Lexington city leaders are asking police how local government can help to reduce gun violence.  The issue came up for discussion at Tuesday’s council work session in reaction to the shooting death of Lexington Lafayette High School Sophomore Trinity Gay.  She died after being hit in an exchange of gunfire in a restaurant parking lot.  

Police Chief Mark Barnard says some of the best help could come from citizens who have information about those involved in violent crimes.


Lexington Council members now have updated information about private fundraising strategies for a major downtown park project.  Blue Grass Community Foundation’s Allison Lankford offered a report on the Town Branch Park Tuesday. 

The aim is to raise $31 million over a five-year period.    Lexington Businesswoman Ann Baakus is chairing the philanthropic portion of the drive.  She expects officials with the Lexington Center to honor previous verbal agreements about land for the park.  “Cause, they know, if their word isn’t good, they got trouble with me,” said Baakus.


Lexington is combining its public safety operations into one facility.  The move is expected to create more efficiency for day-to-day police and fire calls and disaster response.  The official ribbon cutting was Thursday. 

About a million calls annually come to emergency 9-1-1 and government assistance LexCall workers.  Staff at the new 15 million dollar Public Safety Operations Center will now handle all those calls.  Plus police, fire, and emergency management officials can be side by side.  


New regulations for distributing unsolicited materials in Lexington neighborhoods is advancing within the city council.  Proposed standards received committee approval Tuesday.  

Many households receive the Lexington Herald-Leader’s Community News publication.  Since it includes news and advertisements, publisher Rufus Friday told Council its distribution is constitutionally-protected.


A new snow removal law for residential sidewalks in Lexington could be in place this winter.  The ordinance got initial approval Tuesday.

The proposal would require homeowners to clear sidewalks within 48 hours after a snowfall of four or more inches.  The law would only effect properties on already-cleared streets.  Council member Peggy Henson cast one of the 11 votes in favor of the ordinance, saying, “I do not want to see another year of people walking in the middle of the street, trying to get to their bus stops or to work."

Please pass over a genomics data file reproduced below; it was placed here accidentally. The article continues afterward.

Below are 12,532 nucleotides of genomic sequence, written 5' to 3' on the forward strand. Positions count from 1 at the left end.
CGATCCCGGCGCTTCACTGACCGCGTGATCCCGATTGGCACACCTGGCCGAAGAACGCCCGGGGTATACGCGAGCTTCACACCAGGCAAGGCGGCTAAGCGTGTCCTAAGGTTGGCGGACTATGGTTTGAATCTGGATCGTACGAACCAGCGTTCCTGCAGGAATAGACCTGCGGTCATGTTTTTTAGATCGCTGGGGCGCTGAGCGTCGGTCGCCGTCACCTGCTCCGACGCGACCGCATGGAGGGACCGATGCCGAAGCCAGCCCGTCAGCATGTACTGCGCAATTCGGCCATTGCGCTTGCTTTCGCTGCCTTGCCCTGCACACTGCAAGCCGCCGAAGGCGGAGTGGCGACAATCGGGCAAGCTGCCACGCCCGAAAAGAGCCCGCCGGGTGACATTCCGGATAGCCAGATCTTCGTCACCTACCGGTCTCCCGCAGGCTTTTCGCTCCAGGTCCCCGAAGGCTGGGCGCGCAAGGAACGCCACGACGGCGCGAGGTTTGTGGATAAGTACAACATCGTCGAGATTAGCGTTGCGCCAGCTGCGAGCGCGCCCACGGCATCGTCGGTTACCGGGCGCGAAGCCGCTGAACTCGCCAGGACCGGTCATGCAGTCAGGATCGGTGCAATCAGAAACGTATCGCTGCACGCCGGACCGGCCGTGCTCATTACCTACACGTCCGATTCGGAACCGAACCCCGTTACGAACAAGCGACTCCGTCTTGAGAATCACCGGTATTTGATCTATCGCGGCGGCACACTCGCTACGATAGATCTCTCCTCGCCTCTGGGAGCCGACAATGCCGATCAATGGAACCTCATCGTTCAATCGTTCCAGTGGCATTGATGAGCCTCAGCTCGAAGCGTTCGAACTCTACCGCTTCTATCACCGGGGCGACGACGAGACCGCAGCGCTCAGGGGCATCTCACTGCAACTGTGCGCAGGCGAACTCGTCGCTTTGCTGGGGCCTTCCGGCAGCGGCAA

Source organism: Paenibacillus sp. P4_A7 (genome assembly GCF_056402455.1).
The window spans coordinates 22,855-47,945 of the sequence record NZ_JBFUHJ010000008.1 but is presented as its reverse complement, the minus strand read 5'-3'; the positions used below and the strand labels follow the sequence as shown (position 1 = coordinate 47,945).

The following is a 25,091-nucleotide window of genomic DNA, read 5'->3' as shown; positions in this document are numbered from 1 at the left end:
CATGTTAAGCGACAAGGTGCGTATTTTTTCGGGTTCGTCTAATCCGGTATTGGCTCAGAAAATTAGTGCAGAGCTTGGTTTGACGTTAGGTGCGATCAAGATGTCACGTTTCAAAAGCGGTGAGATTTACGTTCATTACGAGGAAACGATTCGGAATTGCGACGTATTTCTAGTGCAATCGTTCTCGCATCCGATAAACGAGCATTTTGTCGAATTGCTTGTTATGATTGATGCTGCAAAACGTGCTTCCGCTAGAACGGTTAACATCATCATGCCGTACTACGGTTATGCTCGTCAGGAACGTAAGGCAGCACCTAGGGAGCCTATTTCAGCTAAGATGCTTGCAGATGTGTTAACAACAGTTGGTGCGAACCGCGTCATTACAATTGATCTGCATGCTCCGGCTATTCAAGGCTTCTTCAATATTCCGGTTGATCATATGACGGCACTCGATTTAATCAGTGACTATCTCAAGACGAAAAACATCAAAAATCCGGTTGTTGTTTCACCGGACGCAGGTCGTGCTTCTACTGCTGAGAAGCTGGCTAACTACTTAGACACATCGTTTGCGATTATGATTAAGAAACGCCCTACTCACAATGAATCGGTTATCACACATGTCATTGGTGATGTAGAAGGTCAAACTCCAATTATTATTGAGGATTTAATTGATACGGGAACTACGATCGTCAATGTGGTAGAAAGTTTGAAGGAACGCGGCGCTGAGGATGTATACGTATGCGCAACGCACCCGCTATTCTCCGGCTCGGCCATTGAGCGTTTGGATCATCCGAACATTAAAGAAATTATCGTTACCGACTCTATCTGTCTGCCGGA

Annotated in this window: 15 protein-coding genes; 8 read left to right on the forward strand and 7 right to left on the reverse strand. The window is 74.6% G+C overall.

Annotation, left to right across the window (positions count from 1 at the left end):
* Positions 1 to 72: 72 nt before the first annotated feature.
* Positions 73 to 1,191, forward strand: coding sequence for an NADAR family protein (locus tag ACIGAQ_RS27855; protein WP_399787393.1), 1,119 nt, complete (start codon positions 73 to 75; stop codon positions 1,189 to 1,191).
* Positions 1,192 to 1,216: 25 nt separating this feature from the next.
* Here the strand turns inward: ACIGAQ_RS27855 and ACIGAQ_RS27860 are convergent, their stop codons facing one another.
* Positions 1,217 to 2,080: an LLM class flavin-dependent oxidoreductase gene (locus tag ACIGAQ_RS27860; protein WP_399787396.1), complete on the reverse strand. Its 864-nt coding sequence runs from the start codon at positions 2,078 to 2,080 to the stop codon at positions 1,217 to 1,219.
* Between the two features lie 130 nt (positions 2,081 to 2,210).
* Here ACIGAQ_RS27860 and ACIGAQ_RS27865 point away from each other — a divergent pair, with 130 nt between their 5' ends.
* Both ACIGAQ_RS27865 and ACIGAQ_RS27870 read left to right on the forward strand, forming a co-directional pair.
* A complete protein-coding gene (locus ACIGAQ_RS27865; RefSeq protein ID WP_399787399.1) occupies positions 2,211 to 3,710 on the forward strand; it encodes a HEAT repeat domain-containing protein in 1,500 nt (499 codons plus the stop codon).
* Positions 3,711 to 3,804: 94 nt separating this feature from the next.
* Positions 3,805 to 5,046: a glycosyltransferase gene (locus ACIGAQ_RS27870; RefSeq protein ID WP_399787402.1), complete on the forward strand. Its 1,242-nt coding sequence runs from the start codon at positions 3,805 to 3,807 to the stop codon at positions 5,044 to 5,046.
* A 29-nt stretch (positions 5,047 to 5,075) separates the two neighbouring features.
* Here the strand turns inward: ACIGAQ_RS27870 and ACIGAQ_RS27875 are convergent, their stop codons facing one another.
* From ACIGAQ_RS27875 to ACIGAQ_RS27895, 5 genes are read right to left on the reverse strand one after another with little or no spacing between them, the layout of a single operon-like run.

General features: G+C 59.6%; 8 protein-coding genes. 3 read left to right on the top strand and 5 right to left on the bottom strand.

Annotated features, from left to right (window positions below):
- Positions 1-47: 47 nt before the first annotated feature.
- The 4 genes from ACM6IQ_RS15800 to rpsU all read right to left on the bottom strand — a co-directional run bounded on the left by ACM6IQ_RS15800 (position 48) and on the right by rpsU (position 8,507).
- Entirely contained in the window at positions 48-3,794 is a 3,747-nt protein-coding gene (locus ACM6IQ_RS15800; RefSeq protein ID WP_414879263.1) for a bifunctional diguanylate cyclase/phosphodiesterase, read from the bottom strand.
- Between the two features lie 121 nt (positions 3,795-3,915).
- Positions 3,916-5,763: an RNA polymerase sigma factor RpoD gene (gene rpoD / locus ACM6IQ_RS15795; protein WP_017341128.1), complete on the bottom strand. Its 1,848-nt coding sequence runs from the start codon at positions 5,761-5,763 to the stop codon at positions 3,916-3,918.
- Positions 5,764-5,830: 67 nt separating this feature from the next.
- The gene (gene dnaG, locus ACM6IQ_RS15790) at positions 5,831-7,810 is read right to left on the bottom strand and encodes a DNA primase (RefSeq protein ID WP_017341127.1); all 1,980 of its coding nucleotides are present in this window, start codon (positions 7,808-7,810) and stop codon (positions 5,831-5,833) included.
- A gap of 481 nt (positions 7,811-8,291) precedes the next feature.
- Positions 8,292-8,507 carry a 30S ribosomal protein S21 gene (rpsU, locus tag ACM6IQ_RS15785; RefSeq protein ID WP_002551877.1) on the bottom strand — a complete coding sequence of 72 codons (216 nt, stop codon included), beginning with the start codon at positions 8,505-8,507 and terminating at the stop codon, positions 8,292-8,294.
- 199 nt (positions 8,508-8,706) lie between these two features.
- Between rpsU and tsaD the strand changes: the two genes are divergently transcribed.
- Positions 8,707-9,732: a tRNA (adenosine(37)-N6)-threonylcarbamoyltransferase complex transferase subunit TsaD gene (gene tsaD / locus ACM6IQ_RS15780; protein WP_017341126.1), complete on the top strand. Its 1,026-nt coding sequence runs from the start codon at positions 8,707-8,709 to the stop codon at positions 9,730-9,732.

Stu Johnson

Lexington’s newest council member would like to see future growth restricted to inside the city’s current urban service boundary. 

Kathy Plomin was sworn in Wednesday during a city hall ceremony.  She hopes the city boundary stays put. “There’s a lot of acreage inside that’s underutilized,” noted Plomin.  “So, let’s take a look at that and perhaps look at regulations and make it easier for developers to build within the urban service boundary.”


Lexington police are developing informational material for the public about proper response to “stops” by law enforcement officers.  It will be included in a pamphlet that will soon be released.

The brochure is expected to include information on how to act when stopped in a car, on the street, or if an officer comes to a residence. 


Lexington council members will be asked to set aside money for infrastructure improvements that could bring new jobs.  Budget committee members discussed the details of the program Tuesday.  Funds could be used for road, sewer, sidewalk, streetscape, and public transportation improvements. 

Planning Commissioner Derek Paulsen says such improvements could encourage economic development.  “I think it’s one of those things we don’t want to make it just a downtown issue,” said Paulsen.

Leaders Discuss Snow Plan During Hot September

Sep 21, 2016

The thermometer may still be reaching into the upper 80’s this week, but Lexington city officials are talking snow at city hall.  A council committee took a look at the city’s snow plan Tuesday.

Stu Johnson

A ribbon cutting ceremony at a Lexington park to recognize a road widening project and park improvement included praise for two women who played a big role in the green space arena.  Several speakers remarked on their behind-the-scenes influence.

Kentucky Department of Agriculture

A credit card ‘skimmer’ has been removed from a Richmond service station.  It was discovered earlier this month during a routine inspection by workers with the State Department of Agriculture.

The discovery of the credit card skimmer potentially saved customers thousands of dollars in fraudulent charges which could have been made with data stolen through the use of this device.  

Lexington Council Discusses Diversity Recruitment

Sep 13, 2016

Lexington public safety officials are working to increase the number of minorities in policing, fire protection, corrections, emergency management and emergency 911.  A number of barriers to increasing diversity were discussed during a council committee meeting Tuesday.

Public Safety Commissioner Ronnie Bastin told members of the General Government, Social Service Committee that agencies are reaching inside and outside the community to recruit employees. 

UPDATE AS OF 5:00 PM 9/9/16 

EKU officials say it could be three weeks before Lancaster Ave between Barnes Mill Rd. and Crabbe St. is re-opened.

- - - 

An accident has seriously damaged the pedestrian walkway over Lancaster Ave on the campus of Eastern Kentucky University.

The incident, which occurred around noon Friday has shut down Lancaster between Barnes Mill Rd and Crabbe St. University officials say there were no injuries but the roadway is expected to remain closed for an extended period of time.


Lexington city officials are moving forward with an economic development initiative with grants aimed at businesses, non-profits and educational institutions.  Council members got an update last week during a committee meeting. 

Lexington Establishing Diversity and Inclusion Officer

Aug 31, 2016


The city of Lexington is about to launch a search for someone to head up diversity and inclusion efforts in local government.  A description of the position and responsibilities were offered to city leaders Tuesday.